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The SubwaySeinfeld : Season 3 Episode 13


In 2012, Paste Magazine named "The Subway" the 16th best episode of the series, citing it as a "great example of how Seinfeld can turn something as everyday and mundane as riding the subway into not one, but four hilarious stories.[2] In 2013, NYC & Company, New York City's official tourism organization, named it the "New Yorkiest" episode of the series.[3]




The SubwaySeinfeld : Season 3 Episode 13



Naked Man: I'm not ashamed of my body.Jerry: That's your problem. You should be.Woman on the train: See what I get? 35 years on this train, and I finally talk to someone, and it turns out to be the best man of a lesbian wedding!Jerry: (to the naked man) Tell you what, if they win the pennant this year, I'll sit naked with you at the World Series.Kramer: His mother was a mudder!George: Big brokerage houses killed my father.Scam Woman: Eight dollars? Eight dollars?George: What are you doing? You're robbing me?!Scam Woman: I wasted my whole morning on you for eight dollars?Elaine: No, no, no, you don't understand! I'm not a lesbian! I hate men, but I'm not a lesbian!George: I get the feeling when lesbians are looking at me, they're thinking, "that's why I'm not heterosexual."George: Looking for the quotes. Gotta check the quotes. Love a good quote.Notes and TriviaJulia Louis-Dreyfus was visibly pregnant at this time. Throughout this episode, Elaine carries a large present in front of her stomach, concealing Louis-Dreyfus' pregnancy. The bed which George is tied happens to be the same bed where Julia rested between takes.Ernie Sabella (the naked man) also worked with Jason Alexander (George) in "House Of Mouse".Elaine has several outbursts of profanity which were bleeped in the original and syndicated airings and remain bleeped in the DVD release.Kramer bets on a horse named "Papa-Nick." It is named after the show's key grip, Pete G. Papanickolas.This episode won the 1992 Emmy Award for Outstanding Individual Achievement in Editing for a Series - Multi-Camera Production.The race caller for the horse race on was well-known race caller Michael Wrona. (adsbygoogle = window.adsbygoogle []).push();GoofsJerry, George, Elaine and Kramer are riding together in a subway car which is clearly marked on the interior as a #5. However, when they step off the train, the exterior shot is of a #6 train.When the mugger is chasing Kramer on the subway, they go from a car marked as "1 South Ferry" to one marked as "4 Utica Avenue", and then to one marked "A 207th Avenue". These trains all run on different lines and would not be connected.CastJerry SeinfeldJerry SeinfeldJulia Louis-DreyfusElaine BenesMichael RichardsKramerJason AlexanderGeorge CostanzaErnie SabellaNaked ManBarbara StockScam WomanRhoda GemignaniWoman With ElaineMark Boone JuniorOTB PatronChris LattaThug (as Christopher Collins)Barry VigonHorse Player #1Joe RestivoHorse Player #2Daryl Keith RoachBlind Violinist /Chet NelsonKidLarry DavidSubway Announcer (voice) (uncredited)Peter MehlmanSmelly Passenger (uncredited)Dan StudneyMan fighting with Kramer over newspaper (uncredited)Jennifer Patrice WinterWoman on Subway with Elaine (uncredited)(adsbygoogle = window.adsbygoogle []).push(); (function(i,s,o,g,r,a,m)function()[]).push(arguments),i[r].l=1*new Date();a=s.createElement(o), m=s.getElementsByTagName(o)[0];a.async=1;a.src=g;m.parentNode.insertBefore(a,m) )(window,document,'script',' -analytics.com/analytics.js','ga'); ga('create', 'UA-72114028-1', 'auto'); ga('send', 'pageview'); Privacy Policy Website Terms of Service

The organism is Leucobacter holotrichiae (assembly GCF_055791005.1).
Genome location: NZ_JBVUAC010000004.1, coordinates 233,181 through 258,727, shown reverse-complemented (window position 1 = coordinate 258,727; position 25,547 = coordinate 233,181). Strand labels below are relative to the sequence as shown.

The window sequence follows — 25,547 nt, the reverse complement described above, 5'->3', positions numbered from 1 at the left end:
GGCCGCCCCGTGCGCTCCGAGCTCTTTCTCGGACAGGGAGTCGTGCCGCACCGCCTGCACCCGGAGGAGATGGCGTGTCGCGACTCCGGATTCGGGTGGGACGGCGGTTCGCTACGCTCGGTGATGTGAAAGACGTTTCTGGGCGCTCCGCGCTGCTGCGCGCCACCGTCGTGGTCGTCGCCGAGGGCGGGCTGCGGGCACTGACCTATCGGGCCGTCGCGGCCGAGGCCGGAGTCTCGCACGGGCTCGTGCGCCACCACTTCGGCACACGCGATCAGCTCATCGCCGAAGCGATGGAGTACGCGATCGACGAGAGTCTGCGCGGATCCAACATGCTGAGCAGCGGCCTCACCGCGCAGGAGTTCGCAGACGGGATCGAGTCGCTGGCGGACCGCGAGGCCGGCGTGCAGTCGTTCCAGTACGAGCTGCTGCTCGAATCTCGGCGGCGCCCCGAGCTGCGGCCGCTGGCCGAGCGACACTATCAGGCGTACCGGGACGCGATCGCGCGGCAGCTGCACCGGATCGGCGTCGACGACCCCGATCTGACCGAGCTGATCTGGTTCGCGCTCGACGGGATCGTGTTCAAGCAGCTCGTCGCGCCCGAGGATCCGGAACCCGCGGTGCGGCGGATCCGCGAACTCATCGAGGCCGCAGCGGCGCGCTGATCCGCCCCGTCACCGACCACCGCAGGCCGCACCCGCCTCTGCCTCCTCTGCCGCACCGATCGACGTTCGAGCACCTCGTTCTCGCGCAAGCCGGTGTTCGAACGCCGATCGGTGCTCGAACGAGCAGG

14th Street StationW. 14th St. and Sixth Ave., New York, NEW YORK (map)nearest subway: 14th Street (F,M)An establishing shot during the episode shows a train pulling in to 14th Street Station on the IND Sixth Avenue Line. This station is accessible on the F or M lines.


Conceived by Jerry Seinfeld and Larry David to be a half-hour comedy that showed how a standup comic generated his material, Seinfeld started out humbly with the lowest first-season order in TV history and struggled in a bad timeslot for a couple of years. It eventually became a cultural landmark that dominated the ratings for almost a decade and is still enjoyed by fans to this day.


While fans are highly unlikely to get an official comeback show, there is one way to experience a reunion of sorts. Curb Your Enthusiasm season 9, featuring Seinfeld co-creator Larry David, has a running thread where he successfully gets the 90s cast back together. The season culminates in a finale where viewers finally get a slice of a Seinfeld reunion. So, with the probability of new shows near nil, rewatching old Seinfeld is the best fans got. As such, here is a list of episodes GameRant would suggest starting with.